Where I worked it used to be 4+ different cable co’s that got bought out by one of the big cable companies, It was such a nightmare going to a few certain sides of towns because the plant(the lines on the pole) were in such bad shape that no matter what you did or who you escalated the problem to you could bet your bottom dollar that the problem wasn’t going to be fixed without plant modification. The cable companies are over promising on what they can deliver(home phone,TV,OnDemand,Internet services) then what they are actually cable of ESPECALLY if your in a apartment. Frankly They don’t care and seem to just want to ride it out until a FIOS option is available in their service area.

  19. unklegwar says:

    I’ve said this from day 1. You go into Best Buy, and they have comcast HD on all the TVs. I’ve always thought it looked over compressed (the best buy guys say it’s cuz of the splitter – that’s BS cuz it’s DIGITAL dammit)

    Problem is, everyone thinks you need the CD service to get HD (you can get it OTA). Second, no one understands about compression and artifacts.

  20. Gamethyme says:

    Comcast is still broadcasting a number of channels in Analog. Which eats a lot of bandwidth. We’ll see if they uncompress some of this in Feb of ’09 when analog goes away.

  21. Sherryness says:

    @snoop-blog: That’s been my opinion as well. My TV is used for cartoons and video games for my son and on occasion when I rent a movie. I really don’t need to be able to discern the borders of someone’s mole to enjoy the story.

  22. DoctorMD says:

    Somehow I have managed to end up living in some tiny shadow areas that do not get OTA reception despite being in urban areas. I feel sorry for people with analog in the same areas cuz those free boxes will be worthless.

    TV is not worth forking over $86 dollars a month for basic HD.

  23. @oakie: I got my digital TV converter boxes last week. I love the snow-free picture I get over the air so much, I’m reconsidering whether my DirecTV service is really worth $53/mo.

  24. @Gamethyme: The analog to digital transition deadline doesn’t apply to cable.

  25. @Gamethyme: Analog isn’t going away on the cable side of things for a while, Per the Gov they have to offer it to customers till a certain date.

  26. QuantumRiff says:

    @suburbancowboy: Actually, the number of splices, and quality of the wire should not matter. Digital works, or it doesn’t. (please keep that in mind when someone try’s to sell you “high quality USB or HDMI cables). If some packets are lost, you will notice voice not syncing with video, or little spots where no video displays (or large chunks missing). You will not see the total pixelation that you see in the pictures. That is just a compression/decompression problem.

  27. QuantumRiff says:

    @philipbarrett2003: Not to mention, Sattellite, and the cable providers in my area all broadcast HD in 720i. Not even the nicer looking 720p, let alone the “real” 1080 HD. I’m blown away at how nice a Blue Ray disk looks on the big screens (at 1080HD), and then how crapy and “stretched” the cable and satelite demo’s are.

  28. Walrii says:

    @mikeluisortega: Wait? Are you telling me that cable companies can’t just profit forever off of old coax lines and that they might have to someday UPDGRADE their services in order to remain competitive?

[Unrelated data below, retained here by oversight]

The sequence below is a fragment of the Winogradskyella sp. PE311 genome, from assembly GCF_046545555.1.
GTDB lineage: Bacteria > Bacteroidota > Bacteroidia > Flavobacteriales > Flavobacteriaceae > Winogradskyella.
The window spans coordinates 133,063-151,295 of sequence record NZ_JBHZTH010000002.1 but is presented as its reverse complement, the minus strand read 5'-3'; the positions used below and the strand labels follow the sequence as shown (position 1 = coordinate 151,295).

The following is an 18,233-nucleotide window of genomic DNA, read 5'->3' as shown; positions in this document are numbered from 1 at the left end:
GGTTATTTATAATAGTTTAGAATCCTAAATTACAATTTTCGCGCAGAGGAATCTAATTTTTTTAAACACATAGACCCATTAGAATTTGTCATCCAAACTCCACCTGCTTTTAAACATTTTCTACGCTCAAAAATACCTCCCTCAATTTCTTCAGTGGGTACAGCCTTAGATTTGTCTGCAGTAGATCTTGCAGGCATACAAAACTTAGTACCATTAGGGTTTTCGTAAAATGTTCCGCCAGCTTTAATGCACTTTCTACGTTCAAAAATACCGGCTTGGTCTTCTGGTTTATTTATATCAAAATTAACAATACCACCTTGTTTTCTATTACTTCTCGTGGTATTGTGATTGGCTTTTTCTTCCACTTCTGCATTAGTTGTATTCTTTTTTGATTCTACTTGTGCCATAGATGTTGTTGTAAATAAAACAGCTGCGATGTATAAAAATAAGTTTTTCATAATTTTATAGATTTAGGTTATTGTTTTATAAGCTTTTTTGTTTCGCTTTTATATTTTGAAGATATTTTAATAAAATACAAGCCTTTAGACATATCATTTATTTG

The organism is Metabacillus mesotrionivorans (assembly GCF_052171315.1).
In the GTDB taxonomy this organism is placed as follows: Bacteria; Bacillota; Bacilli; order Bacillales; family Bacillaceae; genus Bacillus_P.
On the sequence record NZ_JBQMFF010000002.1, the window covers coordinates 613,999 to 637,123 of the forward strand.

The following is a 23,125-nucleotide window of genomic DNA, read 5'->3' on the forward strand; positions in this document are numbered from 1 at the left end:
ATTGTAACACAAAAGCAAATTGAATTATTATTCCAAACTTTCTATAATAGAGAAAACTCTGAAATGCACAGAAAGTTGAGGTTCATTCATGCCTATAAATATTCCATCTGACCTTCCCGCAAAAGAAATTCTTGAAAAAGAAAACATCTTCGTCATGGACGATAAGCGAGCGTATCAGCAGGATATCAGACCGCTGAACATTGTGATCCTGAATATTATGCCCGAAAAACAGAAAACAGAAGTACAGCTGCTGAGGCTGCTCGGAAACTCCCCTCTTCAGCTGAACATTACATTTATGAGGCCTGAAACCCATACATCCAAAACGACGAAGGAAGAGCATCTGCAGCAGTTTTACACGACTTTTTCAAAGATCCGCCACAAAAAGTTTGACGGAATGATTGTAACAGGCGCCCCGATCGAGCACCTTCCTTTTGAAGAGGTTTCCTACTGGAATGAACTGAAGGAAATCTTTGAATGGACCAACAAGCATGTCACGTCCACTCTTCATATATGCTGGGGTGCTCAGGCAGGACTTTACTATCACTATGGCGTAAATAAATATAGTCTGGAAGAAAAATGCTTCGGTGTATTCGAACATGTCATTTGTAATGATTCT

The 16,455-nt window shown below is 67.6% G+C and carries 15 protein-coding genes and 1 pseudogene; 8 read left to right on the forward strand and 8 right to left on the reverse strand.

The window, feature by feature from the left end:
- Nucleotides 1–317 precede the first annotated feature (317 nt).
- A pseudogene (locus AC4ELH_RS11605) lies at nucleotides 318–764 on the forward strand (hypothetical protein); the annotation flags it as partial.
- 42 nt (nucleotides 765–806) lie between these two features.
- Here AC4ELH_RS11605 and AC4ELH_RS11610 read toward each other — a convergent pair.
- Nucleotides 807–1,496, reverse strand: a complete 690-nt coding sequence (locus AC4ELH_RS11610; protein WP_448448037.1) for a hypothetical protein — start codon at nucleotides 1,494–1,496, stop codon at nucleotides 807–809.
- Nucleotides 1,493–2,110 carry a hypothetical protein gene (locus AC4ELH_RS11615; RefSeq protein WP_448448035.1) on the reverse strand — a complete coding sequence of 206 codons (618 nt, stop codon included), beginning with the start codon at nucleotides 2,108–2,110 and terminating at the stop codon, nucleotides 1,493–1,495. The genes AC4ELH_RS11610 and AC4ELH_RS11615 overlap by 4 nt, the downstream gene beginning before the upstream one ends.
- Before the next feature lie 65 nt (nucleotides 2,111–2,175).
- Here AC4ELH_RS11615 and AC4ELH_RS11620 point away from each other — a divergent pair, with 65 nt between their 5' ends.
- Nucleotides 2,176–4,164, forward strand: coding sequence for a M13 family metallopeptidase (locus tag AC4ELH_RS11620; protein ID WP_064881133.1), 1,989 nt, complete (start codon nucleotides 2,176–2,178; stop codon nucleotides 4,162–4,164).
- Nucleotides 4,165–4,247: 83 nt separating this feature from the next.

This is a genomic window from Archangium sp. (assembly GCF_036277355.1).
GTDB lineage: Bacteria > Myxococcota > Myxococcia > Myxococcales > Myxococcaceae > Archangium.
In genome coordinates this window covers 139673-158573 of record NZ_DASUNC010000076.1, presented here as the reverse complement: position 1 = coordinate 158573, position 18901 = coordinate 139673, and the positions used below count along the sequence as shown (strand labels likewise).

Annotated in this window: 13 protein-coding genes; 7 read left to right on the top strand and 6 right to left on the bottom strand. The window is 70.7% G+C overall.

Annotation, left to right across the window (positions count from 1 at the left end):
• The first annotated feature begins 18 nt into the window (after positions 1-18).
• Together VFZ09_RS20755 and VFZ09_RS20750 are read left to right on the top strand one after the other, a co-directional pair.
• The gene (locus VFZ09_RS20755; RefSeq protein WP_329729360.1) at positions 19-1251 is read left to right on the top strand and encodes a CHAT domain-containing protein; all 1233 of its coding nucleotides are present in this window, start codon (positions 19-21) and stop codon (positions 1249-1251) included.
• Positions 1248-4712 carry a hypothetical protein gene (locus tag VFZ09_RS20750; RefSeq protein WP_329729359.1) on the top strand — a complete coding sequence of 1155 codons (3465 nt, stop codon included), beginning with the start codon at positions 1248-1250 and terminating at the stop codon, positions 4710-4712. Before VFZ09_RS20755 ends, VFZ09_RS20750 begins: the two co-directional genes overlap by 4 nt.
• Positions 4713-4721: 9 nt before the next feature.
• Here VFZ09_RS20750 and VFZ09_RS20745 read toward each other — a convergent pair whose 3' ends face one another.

29. Hi, my name is Papa Midnight… and I’m a former Comcast customer.

    I’m now in my 6th year free from Comcast and loving it. I might have to mooch internet from my neighbor but I feel good not having to worry about rediculous pricing, 2 week CSR calls, etc.

  30. jtheletter says:

    I’m wondering if there’s a false advertising lawsuit here considering that level of pixelation indicates the resolution has been reduced. As QuantumRiff correctly pointed out the compression used, and not line signal quality, is responsible for the difference. If Comcast is advertising “HD” TV then their offering ought to match some definition of HD. Right now it looks like that barely makes 720 resolution, however I’ll bet they would try to worm out of this by saying there are indeed 720 pixels of resolution but it just so happens that half of them are duplicate data. “HD” indeed. Anyone with Comcast who does care about the resolution they’re being sold vs what they’re getting should look into what they are officially buying on their contract as you might have a class action suit with this. Car dealers can’t sell a car with 300hp as being 500hp, cable companies shouldn’t be able to sell 480i-equivalent content as 720+.

  31. @mikeluisortega: Isn’t Comcast the one who claims they have “High Capacity State of the Art Fiber Optic” lines?

  32. mac-phisto says:

    @Sherryness: well i do. & i’ll tell you why. first off, most companies charge more for their hd lineup. even if they don’t charge more, they require you to spend some ridiculous amount of money on an hd receiver. seems silly to spend more to get less, doesn’t it?

    second, since hollywood & tv execs have done an excellent job stripping away any meaningful story/plot, believable dialog & emotion out of their works, the ability to discern where a mole starts & ends is just about all i have left. please, don’t take that away too…or…or…i’ll stop watching….yeah, that’s it. i’ll do that. now, where’s the power butto….ooooh lookey here! cliffhanger! i can’t remember the last time i saw it…last tuesday or wednesday…….*drool*